Ninth Circuit Holds Last-Leg Drivers Exempt from FAA

American Bar Association Section of Litigation- Alternative Dispute Resolution
August 10, 2023 Publications

The court found that in-state delivery drivers who delivered out-of-state products from a California warehouse to franchise locations within California were exempt from the FAA.

On July 21, 2023, the Ninth Circuit Court of Appeals decided Carmona v. Domino’s Pizza, LLC, for the second time affirming a district court ruling finding in-state delivery drivers who delivered out-of-state products from a California warehouse to franchise locations within California were exempt from the Federal Arbitration Act (FAA).
Previously, the Ninth Circuit affirmed the district court ruling denying Domino’s motion to compel arbitration. The district court’s ruling rested solely on the Ninth Circuit’s 2020 decision in Rittmann v., Inc. In Rittmann, the Ninth Circuit found delivery drivers who transported goods from warehouses to in-state customers were transportation workers engaged in interstate commerce and therefore not subject to the FAA. The Ninth Circuit focused on a key factor in Rittmann: When the delivery drivers picked up the goods from the warehouse, the goods were still in the flow of interstate commerce because they had not reached their final destination.
After granting certiorari in Carmona, the Supreme Court decided Southwest Airlines Co. v. Saxon, which considered whether airplane cargo loaders and ramp supervisors who frequently loaded and unloaded airplane cargo belonged to a “class of workers” engaged in interstate commerce exempt from the FAA’s coverage. In finding these workers exempt, the Court focused on the actual work carried out by the workers, holding the critical question was whether the workers were actively “engaged in transportation” of goods in interstate commerce and played a “direct and necessary” role in the free flow of goods across borders. The Court rejected Southwest’s argument that the cargo workers themselves must cross state lines to be engaged in interstate commerce.
In light of Saxon, the Supreme Court then vacated and remanded Carmona to address whether drivers making solely in-state deliveries of goods ordered by in-state customers from an in-state warehouse were a “class of workers engaged in foreign or interstate commerce” subject to the transportation worker exemption.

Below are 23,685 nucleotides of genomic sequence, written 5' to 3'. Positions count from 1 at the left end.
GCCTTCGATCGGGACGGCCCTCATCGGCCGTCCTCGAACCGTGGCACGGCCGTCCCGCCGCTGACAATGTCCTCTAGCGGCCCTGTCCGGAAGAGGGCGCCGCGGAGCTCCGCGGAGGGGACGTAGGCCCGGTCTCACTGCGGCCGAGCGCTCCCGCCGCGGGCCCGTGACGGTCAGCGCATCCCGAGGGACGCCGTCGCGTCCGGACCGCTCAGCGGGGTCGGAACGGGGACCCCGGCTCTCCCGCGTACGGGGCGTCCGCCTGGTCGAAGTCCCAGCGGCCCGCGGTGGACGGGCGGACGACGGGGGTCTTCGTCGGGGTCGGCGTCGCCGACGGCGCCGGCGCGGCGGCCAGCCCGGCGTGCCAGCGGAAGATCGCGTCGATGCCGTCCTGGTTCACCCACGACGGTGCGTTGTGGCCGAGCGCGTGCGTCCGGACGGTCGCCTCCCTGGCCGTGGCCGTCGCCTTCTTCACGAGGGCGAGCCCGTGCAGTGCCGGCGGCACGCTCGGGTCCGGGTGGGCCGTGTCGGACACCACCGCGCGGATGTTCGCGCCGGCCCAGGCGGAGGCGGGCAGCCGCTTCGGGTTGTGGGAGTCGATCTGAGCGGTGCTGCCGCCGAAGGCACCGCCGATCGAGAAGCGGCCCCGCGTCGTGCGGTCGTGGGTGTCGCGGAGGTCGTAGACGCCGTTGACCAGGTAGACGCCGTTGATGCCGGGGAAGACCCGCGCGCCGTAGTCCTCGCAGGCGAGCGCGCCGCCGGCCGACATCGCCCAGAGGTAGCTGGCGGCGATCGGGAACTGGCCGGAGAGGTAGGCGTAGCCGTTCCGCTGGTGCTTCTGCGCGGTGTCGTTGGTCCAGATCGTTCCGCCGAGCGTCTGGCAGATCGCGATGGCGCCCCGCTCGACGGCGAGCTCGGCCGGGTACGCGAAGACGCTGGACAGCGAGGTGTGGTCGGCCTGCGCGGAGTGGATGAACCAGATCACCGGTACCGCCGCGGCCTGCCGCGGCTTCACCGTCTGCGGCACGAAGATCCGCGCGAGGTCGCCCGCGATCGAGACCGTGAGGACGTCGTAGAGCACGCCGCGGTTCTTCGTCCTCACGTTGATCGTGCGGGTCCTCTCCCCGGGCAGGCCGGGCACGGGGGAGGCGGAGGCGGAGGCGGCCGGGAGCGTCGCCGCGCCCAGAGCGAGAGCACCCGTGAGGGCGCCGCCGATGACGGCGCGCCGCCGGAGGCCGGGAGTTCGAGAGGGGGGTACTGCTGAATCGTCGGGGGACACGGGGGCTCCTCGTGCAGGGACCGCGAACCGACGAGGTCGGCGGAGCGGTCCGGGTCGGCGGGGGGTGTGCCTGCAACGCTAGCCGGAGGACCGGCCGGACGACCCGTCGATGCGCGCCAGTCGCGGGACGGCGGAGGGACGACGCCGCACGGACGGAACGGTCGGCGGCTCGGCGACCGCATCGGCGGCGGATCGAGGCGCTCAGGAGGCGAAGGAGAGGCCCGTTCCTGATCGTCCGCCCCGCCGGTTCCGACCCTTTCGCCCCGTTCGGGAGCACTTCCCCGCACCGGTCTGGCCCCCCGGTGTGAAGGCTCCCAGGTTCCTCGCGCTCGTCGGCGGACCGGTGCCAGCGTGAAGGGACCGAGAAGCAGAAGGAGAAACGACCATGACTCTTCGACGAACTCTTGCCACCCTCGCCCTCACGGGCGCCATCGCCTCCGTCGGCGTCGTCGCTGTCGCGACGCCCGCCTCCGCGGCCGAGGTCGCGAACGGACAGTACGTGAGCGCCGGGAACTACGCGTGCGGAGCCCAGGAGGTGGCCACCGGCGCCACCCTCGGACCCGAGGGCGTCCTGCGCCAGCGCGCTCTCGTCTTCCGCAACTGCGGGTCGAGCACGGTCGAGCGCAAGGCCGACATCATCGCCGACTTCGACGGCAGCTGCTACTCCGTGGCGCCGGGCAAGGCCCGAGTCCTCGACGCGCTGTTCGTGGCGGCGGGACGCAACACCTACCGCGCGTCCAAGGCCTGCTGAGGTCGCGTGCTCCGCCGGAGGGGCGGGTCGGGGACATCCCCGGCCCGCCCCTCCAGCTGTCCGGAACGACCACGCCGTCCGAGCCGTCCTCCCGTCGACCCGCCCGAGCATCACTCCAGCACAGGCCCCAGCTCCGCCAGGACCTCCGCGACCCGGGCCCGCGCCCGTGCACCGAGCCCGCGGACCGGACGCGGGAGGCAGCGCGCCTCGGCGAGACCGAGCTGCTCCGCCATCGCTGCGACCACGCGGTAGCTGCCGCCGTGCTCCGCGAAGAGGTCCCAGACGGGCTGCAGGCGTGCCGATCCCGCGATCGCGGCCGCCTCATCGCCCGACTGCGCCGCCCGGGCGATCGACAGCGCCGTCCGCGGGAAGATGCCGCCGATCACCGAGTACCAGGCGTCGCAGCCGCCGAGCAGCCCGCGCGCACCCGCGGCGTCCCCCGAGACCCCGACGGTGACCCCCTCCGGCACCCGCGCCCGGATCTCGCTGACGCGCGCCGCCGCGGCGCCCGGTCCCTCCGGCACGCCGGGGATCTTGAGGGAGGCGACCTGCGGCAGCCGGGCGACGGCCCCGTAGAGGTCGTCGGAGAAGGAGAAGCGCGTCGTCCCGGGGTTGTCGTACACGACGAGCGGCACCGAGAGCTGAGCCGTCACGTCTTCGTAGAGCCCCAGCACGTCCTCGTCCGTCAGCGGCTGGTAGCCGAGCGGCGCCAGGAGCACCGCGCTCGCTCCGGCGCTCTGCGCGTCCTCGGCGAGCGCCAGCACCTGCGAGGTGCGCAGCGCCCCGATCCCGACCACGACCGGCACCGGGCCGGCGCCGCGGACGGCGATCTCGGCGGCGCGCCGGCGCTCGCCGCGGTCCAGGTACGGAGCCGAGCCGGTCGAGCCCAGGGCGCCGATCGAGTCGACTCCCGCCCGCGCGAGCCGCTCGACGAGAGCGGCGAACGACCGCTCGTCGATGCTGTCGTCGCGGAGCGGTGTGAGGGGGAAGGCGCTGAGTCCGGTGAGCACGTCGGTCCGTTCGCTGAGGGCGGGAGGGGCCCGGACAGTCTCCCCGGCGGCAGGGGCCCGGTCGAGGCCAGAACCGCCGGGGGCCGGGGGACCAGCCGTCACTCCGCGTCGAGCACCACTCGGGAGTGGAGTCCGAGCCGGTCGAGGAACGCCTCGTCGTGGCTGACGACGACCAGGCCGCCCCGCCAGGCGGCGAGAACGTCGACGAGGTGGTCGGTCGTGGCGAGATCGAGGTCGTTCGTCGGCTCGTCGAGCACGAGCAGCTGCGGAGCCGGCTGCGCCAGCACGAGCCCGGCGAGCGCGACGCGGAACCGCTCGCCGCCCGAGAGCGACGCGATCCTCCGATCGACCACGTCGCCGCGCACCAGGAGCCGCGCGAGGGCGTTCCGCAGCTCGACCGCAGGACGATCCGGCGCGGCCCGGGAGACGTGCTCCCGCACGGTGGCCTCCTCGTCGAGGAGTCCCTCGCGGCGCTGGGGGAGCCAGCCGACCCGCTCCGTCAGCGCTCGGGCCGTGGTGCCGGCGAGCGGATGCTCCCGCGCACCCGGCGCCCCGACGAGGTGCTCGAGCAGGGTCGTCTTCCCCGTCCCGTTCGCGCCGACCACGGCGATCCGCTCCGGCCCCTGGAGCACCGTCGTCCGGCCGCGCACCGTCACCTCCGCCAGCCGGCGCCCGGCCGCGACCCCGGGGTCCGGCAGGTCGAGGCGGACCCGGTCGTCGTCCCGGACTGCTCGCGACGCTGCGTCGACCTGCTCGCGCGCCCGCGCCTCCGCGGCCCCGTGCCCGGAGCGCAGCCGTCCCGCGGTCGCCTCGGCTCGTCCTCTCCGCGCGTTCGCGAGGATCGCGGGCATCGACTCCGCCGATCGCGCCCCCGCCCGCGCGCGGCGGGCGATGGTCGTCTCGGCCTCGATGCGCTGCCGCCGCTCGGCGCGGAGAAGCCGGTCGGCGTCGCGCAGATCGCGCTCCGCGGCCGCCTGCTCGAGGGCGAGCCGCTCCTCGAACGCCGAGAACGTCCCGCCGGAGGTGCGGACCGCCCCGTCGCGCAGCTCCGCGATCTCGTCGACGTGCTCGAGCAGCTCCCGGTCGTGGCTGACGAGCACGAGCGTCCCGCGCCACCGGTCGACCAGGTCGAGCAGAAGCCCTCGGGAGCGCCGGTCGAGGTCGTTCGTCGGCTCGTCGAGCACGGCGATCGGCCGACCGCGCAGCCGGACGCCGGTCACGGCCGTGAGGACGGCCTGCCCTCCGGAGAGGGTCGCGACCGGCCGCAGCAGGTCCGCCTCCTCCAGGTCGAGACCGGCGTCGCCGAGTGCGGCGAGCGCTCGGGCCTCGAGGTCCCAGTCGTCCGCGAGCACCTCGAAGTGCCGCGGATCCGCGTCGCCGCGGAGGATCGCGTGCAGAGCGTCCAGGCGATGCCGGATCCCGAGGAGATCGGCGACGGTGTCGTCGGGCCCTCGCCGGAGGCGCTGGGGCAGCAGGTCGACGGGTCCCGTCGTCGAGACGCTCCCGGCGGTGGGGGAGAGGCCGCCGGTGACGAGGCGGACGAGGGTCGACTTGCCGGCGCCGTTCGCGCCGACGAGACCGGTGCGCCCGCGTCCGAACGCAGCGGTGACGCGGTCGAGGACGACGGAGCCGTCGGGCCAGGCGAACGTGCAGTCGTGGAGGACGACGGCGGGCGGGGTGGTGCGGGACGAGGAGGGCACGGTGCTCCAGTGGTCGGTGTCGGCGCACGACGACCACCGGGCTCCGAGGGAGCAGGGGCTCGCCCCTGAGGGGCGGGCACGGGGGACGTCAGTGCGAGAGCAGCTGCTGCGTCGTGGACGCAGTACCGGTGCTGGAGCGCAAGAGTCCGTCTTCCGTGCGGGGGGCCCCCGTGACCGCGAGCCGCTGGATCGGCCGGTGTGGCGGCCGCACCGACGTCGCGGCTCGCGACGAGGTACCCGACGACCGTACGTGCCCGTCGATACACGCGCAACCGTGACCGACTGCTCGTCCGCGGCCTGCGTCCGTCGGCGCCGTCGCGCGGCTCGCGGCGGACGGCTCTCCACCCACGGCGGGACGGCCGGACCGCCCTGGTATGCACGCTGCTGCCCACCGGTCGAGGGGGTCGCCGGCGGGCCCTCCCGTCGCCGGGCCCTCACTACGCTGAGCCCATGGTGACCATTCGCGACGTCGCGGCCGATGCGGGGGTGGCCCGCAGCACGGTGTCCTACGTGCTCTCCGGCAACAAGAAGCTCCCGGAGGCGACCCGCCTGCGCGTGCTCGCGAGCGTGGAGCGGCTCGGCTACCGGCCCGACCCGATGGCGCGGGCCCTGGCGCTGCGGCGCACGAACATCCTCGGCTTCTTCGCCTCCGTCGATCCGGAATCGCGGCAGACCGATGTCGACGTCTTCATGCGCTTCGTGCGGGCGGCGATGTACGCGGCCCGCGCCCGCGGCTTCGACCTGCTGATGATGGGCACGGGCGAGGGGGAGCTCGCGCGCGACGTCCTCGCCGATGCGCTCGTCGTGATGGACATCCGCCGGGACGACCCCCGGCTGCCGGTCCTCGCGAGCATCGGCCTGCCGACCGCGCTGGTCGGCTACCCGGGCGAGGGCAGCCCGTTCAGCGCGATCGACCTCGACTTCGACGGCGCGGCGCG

On remand, the Ninth Circuit again affirmed the district court’s order, finding the drivers delivering ingredients from Domino’s warehouses to California franchisees for the “last leg to their final destination” were engaged in interstate commerce under section 1 of the FAA.
While Domino’s attempted to distinguish Rittmann on the grounds that, unlike Amazon customers, its franchisees do not order goods until after they have arrived at the warehouse, the Ninth Circuit found the argument unpersuasive, stressing the issue is not how the purchase order is placed, but whether the goods remain in the stream of commerce. The Ninth Circuit concluded the drivers were still “engaged in a single, unbroken stream of commerce” and the “pause” in the journey of goods to the warehouse did not remove them from the stream of interstate commerce where the goods were inevitably destined from the outset. Because Saxon was neither inconsistent nor irreconcilable with Rittmann, the Court affirmed the order denying arbitration.

Published in Section of Litigation-Alternative Dispute Resolution Practice Point, August 10, 2023, © 2023 by the American Bar Association. Reproduced with permission. All rights reserved. This information or any portion thereof may not be copied or disseminated in any form or by any means or stored in an electronic database or retrieval system without the express written consent of the American Bar Association.


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